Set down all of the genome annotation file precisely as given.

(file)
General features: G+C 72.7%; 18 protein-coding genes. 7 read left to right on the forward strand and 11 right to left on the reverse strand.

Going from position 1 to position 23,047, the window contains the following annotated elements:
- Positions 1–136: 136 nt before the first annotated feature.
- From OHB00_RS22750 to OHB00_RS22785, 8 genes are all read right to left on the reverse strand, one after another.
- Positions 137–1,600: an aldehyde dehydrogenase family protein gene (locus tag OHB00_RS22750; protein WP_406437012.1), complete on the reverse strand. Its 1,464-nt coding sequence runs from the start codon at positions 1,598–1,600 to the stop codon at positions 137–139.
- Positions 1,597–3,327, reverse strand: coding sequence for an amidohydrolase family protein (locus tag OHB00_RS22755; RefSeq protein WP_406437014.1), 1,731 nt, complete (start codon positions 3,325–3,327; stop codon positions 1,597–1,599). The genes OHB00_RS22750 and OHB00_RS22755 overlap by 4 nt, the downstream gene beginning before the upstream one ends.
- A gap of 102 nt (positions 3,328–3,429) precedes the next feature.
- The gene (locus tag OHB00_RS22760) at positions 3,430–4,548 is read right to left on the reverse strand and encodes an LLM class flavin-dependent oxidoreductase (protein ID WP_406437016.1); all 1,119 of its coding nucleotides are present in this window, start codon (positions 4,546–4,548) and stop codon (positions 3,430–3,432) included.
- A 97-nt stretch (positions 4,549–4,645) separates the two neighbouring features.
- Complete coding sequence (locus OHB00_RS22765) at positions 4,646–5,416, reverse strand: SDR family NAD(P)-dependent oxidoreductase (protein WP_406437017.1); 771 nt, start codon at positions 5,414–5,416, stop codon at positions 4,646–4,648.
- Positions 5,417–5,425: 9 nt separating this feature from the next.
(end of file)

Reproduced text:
General features: G+C 72.7%; 18 protein-coding genes. 7 read left to right on the forward strand and 11 right to left on the reverse strand.

Going from position 1 to position 23,047, the window contains the following annotated elements:
- Positions 1–136: 136 nt before the first annotated feature.
- From OHB00_RS22750 to OHB00_RS22785, 8 genes are all read right to left on the reverse strand, one after another.
- Positions 137–1,600: an aldehyde dehydrogenase family protein gene (locus tag OHB00_RS22750; protein WP_406437012.1), complete on the reverse strand. Its 1,464-nt coding sequence runs from the start codon at positions 1,598–1,600 to the stop codon at positions 137–139.
- Positions 1,597–3,327, reverse strand: coding sequence for an amidohydrolase family protein (locus tag OHB00_RS22755; RefSeq protein WP_406437014.1), 1,731 nt, complete (start codon positions 3,325–3,327; stop codon positions 1,597–1,599). The genes OHB00_RS22750 and OHB00_RS22755 overlap by 4 nt, the downstream gene beginning before the upstream one ends.
- A gap of 102 nt (positions 3,328–3,429) precedes the next feature.
- The gene (locus tag OHB00_RS22760) at positions 3,430–4,548 is read right to left on the reverse strand and encodes an LLM class flavin-dependent oxidoreductase (protein ID WP_406437016.1); all 1,119 of its coding nucleotides are present in this window, start codon (positions 4,546–4,548) and stop codon (positions 3,430–3,432) included.
- A 97-nt stretch (positions 4,549–4,645) separates the two neighbouring features.
- Complete coding sequence (locus OHB00_RS22765) at positions 4,646–5,416, reverse strand: SDR family NAD(P)-dependent oxidoreductase (protein WP_406437017.1); 771 nt, start codon at positions 5,414–5,416, stop codon at positions 4,646–4,648.
- Positions 5,417–5,425: 9 nt separating this feature from the next.